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8th August 2022. Sanderson Quarter plate with D. Bremner
Collisions. Often viewed with negative connotations, but collisions of ideas and events often lead to joyous outcomes. I have a strong affinity for my late Grandfather and this website is dedicated to him and Grandma. Orphaned by the RMS Titanic, his life was literally steered by a collision. Given my own backstory, I was captivated by David Bremner's recreation of his Grandfather's Bristol Scout aeroplane from the first world war, when I first encountered them at Bicester in 2015. David's cloning of the Bristol Scout from the original DNA supplied by the rudder bar, control stick and the magneto seemed both admirable but entirely as it should be to my mind. I had a chat with David and his relatives at their small display table and was struck by the passion and resolve. Some years later after the aeroplane was settled at Old Warden I again spoke with them and none of the spark had gone. After the Covid19 trauma, having to leave Ukraine and giving up flying I treated myself to a trip up to Old Warden again after a break of some years in July 2022, seeing that the Bristol was on the flying schedule I felt compelled to get a portrait of David with the Bristol, as he was certain to be found beside it holding court with a crowd of enthusiastic supporters. For that attempt I used the Thornton Pickard dating from the early 1920s, it was a good deal younger than the Bristol, but I was testing a replacement lens. It didn't work out as the ground crew whisked the Bristol away before I could sum up the courage to suggest my imposition. At this point another of life's collisions occurred, A chap approached me to chat about my not entirely discrete camera. He asked to take my picture, as he was good at that kind of thing being unencumbered by the absurd amount of social distancing I naturally employ decades before global pandemics made it fashionable. He then posted the image on David's blog explaining what I had been up to. This lead to David and I getting in contact and he agreeing to me taking his portrait. This is little short of petrifying to me, but compulsion and obsession have always tended to win the day with me.
Unicum in bits The camera I elected to use was the Quarter plate Sanderson, ostensibly as it was older than David's Bristol Scout and could have conceivably photographed it in the day if they were in the same place. It's also a fabulous looking thing and breaks the ice as a talking point but hadn't been out of the display case for some time. The main reason it hadn't been out was the Unicum Shutter was horribly unreliable. The shutter had jammed open on several occasions ruining the plate. I resolved to discover it's faults and make it reliable again. At left is the Unicum shutter, a Bausch and Lombe product made in America and patented in 1891 in pieces five days before the arranged day. It's a pneumatically "governed" device that's seen considerable use during the past 120 years since it was brought glistening into this world. The principle problem was the vulcanite shutter leaves. Hardened and warped by sunlight they simply collided with each other instead of riding one over the other. It turns out that ironing them on setting two between two sheets of paper causes the ultraviolet damaged layer to stick to the paper and peel away. A brief polish and second pass with the iron returns them to near perfectly flat. Try this at your peril, but it worked for me. The shutter was then thoroughly cleaned and reassembled, firing reliably several dozen times before I was confident enough to trust it.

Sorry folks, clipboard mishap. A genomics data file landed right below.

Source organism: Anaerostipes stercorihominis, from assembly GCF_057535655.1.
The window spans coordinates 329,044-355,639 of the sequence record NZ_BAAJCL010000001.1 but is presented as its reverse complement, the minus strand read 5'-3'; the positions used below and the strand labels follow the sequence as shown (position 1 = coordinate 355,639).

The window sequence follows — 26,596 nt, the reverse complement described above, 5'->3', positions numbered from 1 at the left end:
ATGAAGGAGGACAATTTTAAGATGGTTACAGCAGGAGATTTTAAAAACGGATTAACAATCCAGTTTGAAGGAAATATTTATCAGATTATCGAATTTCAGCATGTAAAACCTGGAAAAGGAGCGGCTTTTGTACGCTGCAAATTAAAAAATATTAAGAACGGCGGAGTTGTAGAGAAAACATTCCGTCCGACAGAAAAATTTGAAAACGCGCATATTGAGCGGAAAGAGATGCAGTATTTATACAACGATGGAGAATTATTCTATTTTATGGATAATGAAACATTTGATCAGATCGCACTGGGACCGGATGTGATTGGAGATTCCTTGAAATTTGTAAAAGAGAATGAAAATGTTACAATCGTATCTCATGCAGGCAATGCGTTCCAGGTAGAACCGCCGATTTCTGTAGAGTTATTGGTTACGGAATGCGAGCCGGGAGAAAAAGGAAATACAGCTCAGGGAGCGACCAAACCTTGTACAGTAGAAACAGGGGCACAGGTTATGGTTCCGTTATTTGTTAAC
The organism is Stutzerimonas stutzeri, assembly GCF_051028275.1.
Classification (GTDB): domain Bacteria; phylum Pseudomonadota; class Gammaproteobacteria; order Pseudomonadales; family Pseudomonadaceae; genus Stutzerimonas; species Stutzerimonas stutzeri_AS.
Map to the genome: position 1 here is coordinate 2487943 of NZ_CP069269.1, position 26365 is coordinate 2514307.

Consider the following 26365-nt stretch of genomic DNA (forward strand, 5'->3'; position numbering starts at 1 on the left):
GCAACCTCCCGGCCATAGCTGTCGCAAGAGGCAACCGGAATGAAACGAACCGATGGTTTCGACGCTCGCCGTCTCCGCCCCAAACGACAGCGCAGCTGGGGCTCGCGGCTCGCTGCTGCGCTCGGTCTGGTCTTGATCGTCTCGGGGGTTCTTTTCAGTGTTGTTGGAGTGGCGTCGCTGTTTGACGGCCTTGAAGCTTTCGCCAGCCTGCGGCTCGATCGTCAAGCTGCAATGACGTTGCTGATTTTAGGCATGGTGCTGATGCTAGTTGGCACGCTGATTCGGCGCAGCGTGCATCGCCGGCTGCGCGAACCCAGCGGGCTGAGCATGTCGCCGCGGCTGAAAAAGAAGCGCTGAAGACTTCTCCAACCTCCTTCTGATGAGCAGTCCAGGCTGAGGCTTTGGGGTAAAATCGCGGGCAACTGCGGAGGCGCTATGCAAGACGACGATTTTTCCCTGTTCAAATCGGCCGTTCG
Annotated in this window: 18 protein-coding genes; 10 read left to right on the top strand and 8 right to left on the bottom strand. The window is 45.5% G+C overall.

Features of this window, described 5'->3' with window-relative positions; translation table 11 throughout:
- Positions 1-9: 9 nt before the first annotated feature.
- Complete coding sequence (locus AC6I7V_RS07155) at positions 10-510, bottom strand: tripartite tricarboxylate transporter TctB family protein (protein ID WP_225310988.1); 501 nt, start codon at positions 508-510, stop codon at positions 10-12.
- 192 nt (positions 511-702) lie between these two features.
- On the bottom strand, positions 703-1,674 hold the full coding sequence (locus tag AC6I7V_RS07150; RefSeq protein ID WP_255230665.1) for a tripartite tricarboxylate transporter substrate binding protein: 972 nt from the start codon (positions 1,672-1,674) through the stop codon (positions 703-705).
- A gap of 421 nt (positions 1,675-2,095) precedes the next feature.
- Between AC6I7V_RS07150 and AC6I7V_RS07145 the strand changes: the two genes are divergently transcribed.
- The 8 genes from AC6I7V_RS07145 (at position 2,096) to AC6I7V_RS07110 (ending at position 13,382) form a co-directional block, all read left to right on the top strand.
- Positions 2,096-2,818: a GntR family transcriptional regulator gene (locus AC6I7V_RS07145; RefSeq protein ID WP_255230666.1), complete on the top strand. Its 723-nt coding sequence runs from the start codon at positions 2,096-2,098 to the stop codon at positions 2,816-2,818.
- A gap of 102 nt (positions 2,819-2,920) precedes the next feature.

rebuilt Unicum Rebuilt and ready. The vulcanite blades can be seen in the centre, they fade progressively towards brown over the decades but remain sufficiently opaque for the purpose. There were other issues of course, the brass cam follower pins that set the delay piston are heavily worn, so the piston doesn't fully extend, the nickel plate on the delay piston is worn off, so air escapes faster than intended and the mainspring is stretched and somewhat weaker these days, as is the closing spring. What could possibly go wrong! Now none of these issues will prevent the shutter from releasing but they will contribute to the Unicum's inherently poor speed control. I used my audio method (see project 10) to calibrate the shutter or rather produce an error card as there is no adjustment possible. That method will work with any multi blade leaf shutter but not single sector shutters. As expected the speeds were wildly inaccurate, with the slow speeds running fast due to insufficient braking in the delay mechanism and the fast speeds running slow due to lack of oomph in the springs. The crossover point was 1/5th sec. at 95% accurate. 1/25th sec. was running slow at 50% but quite handy as this equates to around 1/12th sec. This divides into the 100 ASA film I was using well enough to be usable. I then selected the three double plate carriers that looked serviceable and gave them a quick going over before committing six of my precious Efke sheets to the fray. With just sufficient preparation in the bag to avoid the failure to prepare trap, I set out on my quest with a bucket full of deferred defects and my fingers crossed.